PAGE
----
[¶6] Trooper Beres asked the driver to get out of the car. He frisked him before placing him in the back seat cage of the patrol car. Trooper Beres then contacted another state trooper, William Kirkman, because Trooper Beres had "the trooper's intuition that something is not right here and [wanted] to have the backup officer here for officer safety reasons." During this time, the driver told Trooper Beres that the passenger was "his woman," which the trooper took to mean that she was the driver's girlfriend, fiancé, wife, or significant other.

         [¶7] Trooper Beres then returned to the passenger side of the Buick to talk with Ms. Rodriguez. He confirmed with Ms. Rodriguez that she did not need medical attention. He asked her who the driver was. Ms. Rodriguez said that the driver was her friend "Joe," that she had met him in California a few years ago, and that he was a friend of her father. She denied that the driver was the father of her infant daughter or unborn child. Because her answers were inconsistent with the driver's, Trooper Beres believed she was lying about the driver's identity. He warned her that she could go to jail for lying to him, but he was willing to "start over fresh" with her. He also warned her that if she were arrested for lying to him, the Wyoming Department of Family Services would take her infant child.

         [¶8] Trooper Beres then returned to his car to check on the information given to him by "Joe Bravo" and on the Colorado driver's license provided by Ms. Rodriguez. The dispatcher could locate no records concerning "Joe Bravo." The information concerning Ms. Rodriguez's license indicated that she had obtained a protective order preventing a man named Jesse Grijalva from having contact with her. The physical description of Mr. Grijalva closely matched that of the driver who had identified himself as "Joe Bravo." Trooper Beres believed the driver was, in fact, Mr. Grijalva, the subject of Ms. Rodriguez's protective order.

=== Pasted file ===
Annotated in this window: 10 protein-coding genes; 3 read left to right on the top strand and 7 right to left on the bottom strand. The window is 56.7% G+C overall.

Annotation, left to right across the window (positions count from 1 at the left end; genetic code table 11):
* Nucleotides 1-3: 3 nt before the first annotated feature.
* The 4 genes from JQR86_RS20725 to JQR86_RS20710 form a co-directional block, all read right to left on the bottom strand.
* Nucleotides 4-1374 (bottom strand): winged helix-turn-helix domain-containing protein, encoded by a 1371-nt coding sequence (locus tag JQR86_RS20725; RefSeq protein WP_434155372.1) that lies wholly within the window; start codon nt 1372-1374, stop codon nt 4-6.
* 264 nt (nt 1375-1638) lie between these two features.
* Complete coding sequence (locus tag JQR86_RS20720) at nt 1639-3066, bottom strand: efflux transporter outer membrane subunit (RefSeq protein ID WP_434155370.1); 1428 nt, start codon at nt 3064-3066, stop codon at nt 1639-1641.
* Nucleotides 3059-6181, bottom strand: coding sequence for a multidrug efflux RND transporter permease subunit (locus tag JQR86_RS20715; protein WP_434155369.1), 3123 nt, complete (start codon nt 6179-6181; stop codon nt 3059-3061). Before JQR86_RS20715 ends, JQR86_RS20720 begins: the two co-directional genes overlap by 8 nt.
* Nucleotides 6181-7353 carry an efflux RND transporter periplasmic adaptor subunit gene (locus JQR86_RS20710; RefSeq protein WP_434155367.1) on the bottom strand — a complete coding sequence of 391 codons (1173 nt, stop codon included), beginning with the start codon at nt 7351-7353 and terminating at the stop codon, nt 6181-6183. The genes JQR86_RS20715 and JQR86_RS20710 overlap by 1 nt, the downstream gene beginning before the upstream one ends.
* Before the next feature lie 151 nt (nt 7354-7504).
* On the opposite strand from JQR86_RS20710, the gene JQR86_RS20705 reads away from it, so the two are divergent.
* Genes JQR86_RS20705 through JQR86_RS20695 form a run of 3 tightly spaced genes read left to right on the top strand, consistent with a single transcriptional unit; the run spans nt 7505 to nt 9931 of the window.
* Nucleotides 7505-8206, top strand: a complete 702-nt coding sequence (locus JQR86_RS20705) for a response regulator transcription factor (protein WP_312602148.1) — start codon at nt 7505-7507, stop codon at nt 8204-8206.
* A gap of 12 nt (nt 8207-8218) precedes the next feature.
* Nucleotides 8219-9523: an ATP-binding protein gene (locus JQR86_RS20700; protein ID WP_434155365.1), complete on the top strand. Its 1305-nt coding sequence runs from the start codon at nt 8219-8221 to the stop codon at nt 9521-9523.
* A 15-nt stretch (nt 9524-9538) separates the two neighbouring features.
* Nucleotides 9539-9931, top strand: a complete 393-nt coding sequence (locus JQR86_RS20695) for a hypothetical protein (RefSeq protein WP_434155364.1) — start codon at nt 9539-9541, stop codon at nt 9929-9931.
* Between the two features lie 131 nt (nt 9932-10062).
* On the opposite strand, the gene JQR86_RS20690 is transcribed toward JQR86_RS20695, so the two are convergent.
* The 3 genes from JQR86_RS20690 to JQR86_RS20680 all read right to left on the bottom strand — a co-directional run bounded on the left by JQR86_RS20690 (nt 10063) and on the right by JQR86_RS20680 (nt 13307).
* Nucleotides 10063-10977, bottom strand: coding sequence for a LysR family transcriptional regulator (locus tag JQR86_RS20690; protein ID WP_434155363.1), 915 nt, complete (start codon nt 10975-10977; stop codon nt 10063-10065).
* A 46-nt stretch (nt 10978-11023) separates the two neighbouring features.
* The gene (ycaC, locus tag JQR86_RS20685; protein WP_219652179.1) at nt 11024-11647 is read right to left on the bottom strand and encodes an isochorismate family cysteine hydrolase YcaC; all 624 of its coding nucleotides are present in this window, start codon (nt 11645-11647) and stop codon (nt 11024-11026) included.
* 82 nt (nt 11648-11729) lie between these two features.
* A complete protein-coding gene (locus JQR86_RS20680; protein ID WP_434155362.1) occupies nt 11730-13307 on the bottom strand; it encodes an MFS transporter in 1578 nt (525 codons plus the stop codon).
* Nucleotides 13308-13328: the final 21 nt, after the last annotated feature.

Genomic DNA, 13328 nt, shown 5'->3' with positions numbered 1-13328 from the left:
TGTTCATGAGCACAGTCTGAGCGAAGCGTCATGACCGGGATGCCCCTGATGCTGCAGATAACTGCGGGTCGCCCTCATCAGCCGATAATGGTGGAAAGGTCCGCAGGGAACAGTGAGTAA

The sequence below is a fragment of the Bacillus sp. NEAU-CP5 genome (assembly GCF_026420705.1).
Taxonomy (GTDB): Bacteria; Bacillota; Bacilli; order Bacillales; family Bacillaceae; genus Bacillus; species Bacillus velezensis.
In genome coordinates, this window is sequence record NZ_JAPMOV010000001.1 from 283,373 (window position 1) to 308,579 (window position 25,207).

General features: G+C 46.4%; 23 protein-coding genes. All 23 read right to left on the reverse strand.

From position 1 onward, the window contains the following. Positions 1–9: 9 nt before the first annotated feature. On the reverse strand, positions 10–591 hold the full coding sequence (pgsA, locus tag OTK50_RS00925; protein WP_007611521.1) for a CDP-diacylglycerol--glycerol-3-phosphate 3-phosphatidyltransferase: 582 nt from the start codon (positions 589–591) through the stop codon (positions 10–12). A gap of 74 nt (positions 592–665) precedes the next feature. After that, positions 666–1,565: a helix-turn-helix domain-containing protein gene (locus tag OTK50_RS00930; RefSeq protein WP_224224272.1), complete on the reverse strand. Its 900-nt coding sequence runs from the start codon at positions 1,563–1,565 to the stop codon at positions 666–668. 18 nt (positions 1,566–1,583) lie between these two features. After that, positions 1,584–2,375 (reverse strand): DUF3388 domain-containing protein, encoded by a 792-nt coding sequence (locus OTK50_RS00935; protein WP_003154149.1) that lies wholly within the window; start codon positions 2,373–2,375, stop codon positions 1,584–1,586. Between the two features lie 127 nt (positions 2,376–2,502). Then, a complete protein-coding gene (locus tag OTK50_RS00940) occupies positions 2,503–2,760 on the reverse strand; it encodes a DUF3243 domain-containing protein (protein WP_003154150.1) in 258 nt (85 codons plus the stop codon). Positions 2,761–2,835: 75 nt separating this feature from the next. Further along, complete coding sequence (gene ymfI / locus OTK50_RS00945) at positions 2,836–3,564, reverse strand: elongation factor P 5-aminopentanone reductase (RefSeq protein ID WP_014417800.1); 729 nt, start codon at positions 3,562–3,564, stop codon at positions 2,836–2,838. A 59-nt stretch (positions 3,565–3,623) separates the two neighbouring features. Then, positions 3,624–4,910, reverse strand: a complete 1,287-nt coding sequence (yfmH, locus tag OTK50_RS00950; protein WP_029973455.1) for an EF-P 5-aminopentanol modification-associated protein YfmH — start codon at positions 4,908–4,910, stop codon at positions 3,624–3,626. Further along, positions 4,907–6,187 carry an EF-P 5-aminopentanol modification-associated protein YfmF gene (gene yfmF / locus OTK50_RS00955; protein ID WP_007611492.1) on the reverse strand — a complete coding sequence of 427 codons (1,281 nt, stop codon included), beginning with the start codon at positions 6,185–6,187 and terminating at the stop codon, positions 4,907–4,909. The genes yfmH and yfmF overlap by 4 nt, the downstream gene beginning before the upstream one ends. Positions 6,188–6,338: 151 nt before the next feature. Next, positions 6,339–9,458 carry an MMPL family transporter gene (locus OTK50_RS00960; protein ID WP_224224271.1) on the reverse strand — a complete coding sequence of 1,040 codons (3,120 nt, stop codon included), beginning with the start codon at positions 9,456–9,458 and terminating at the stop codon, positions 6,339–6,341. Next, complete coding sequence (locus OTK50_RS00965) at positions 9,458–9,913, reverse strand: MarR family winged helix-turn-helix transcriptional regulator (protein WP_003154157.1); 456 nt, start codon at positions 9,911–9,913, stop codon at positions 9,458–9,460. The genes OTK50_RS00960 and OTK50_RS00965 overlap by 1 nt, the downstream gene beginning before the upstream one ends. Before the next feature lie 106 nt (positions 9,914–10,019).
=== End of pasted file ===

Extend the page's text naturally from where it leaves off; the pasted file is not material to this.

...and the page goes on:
[¶9] Trooper Kirkman, who is part of a K-9 unit, arrived to assist. Together, they resumed questioning Ms. Rodriguez. When asked if the driver was Jesse Grijalva, she acknowledged that he was, and admitted she had lied about his identity. She also revealed that Mr. Grijalva was the father of both the infant girl in the car seat and the child with whom she was pregnant. Ms. Rodriguez did not deny that she had obtained a protective order against Mr. Grijalva, but she insisted that it had been lifted by this time.

         [¶10] Trooper Beres told Ms. Rodriguez that he was suspicious of something else going on because they both had lied about Mr. Grijalva's identity, and he asked if there was anything illegal in the car. In response to questioning by Trooper Kirkman, Ms. Rodriguez admitted to possessing medical marijuana from Colorado for her anxiety. She said the marijuana was located in a diaper bag on the floor in the back of the car, and that there were eight ounces there. Trooper Beres moved Ms. Rodriguez and the infant into Trooper ...